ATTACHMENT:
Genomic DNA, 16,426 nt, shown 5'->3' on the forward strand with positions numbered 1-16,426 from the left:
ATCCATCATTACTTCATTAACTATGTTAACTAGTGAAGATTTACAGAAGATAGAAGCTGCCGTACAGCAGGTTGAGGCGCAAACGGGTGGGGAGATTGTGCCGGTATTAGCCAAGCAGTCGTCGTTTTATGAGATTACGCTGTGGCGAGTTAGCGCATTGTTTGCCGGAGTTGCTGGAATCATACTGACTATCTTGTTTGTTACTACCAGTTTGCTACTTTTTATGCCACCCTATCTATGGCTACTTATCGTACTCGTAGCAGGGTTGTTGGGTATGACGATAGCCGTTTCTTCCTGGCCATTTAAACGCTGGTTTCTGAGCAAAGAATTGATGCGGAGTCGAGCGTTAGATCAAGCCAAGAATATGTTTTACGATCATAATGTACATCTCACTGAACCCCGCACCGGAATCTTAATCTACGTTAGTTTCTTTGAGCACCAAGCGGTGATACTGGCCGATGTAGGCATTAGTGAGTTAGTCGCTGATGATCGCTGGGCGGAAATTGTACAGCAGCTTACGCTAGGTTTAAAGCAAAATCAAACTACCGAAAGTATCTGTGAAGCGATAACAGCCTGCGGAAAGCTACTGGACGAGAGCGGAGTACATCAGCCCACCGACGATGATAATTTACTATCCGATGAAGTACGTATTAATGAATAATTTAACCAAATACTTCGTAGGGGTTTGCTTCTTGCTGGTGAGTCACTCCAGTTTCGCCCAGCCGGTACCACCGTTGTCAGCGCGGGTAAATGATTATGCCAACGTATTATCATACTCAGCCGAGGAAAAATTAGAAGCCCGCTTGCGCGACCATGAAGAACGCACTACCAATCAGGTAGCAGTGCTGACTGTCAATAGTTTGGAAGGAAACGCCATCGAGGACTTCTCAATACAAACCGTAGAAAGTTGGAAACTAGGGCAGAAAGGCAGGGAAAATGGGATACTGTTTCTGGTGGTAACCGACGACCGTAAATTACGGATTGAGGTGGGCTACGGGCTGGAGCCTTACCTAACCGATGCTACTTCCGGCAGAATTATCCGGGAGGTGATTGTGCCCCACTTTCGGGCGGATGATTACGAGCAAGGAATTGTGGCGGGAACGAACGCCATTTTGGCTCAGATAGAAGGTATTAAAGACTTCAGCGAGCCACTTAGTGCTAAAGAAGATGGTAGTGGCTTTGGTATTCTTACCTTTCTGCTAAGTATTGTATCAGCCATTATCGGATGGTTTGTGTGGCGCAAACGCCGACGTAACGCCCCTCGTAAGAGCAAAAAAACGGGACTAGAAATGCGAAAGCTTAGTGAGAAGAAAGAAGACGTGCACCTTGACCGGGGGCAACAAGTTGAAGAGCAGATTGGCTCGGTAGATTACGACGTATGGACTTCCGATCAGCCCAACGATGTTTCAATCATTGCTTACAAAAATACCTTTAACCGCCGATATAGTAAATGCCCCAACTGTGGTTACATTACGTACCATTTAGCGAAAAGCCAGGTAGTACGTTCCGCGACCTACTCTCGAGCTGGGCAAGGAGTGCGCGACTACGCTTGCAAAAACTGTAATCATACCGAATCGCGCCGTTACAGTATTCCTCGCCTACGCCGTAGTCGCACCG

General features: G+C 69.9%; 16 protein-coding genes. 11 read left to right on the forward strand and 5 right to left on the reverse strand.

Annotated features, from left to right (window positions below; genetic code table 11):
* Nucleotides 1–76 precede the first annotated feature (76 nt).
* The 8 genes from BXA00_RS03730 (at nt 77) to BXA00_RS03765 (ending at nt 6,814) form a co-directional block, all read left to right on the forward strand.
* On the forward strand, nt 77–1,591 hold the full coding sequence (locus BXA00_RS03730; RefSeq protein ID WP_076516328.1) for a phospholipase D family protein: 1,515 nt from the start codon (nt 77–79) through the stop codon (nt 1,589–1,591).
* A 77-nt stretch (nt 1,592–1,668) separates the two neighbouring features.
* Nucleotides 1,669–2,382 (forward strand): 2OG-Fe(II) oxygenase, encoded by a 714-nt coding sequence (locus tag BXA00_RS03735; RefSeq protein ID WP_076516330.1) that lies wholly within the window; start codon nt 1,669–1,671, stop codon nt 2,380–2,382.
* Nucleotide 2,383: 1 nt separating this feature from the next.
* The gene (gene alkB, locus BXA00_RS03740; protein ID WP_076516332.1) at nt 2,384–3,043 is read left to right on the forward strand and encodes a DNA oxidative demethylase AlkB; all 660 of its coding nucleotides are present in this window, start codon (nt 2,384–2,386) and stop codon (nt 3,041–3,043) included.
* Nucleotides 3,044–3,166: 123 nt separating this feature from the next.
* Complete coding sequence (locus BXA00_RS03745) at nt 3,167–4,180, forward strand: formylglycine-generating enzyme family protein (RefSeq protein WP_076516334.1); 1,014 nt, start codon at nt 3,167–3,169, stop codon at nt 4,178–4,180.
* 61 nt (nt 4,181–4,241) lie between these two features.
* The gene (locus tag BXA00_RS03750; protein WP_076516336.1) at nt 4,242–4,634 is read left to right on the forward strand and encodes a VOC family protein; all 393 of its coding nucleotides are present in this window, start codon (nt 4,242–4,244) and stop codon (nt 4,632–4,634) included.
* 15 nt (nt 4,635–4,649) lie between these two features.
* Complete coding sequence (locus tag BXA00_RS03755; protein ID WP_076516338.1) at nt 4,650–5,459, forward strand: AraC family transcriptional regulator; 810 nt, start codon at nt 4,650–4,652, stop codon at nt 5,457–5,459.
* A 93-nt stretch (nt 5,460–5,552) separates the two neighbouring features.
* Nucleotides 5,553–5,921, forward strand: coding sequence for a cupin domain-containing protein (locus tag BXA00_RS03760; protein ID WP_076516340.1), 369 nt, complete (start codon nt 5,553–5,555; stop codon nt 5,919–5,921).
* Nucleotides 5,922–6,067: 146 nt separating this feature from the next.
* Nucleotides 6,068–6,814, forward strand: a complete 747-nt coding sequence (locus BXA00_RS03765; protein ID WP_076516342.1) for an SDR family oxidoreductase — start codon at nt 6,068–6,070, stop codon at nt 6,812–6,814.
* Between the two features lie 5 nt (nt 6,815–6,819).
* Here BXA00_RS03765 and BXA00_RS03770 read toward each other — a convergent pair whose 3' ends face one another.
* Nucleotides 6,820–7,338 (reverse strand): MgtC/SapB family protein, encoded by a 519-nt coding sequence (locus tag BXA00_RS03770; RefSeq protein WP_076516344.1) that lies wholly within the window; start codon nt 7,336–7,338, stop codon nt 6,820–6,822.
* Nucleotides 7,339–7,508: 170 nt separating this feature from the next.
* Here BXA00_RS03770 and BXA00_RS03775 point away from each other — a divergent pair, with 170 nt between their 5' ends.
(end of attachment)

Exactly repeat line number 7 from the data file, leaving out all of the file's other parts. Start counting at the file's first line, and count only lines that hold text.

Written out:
* On the forward strand, nt 77–1,591 hold the full coding sequence (locus BXA00_RS03730; RefSeq protein ID WP_076516328.1) for a phospholipase D family protein: 1,515 nt from the start codon (nt 77–79) through the stop codon (nt 1,589–1,591).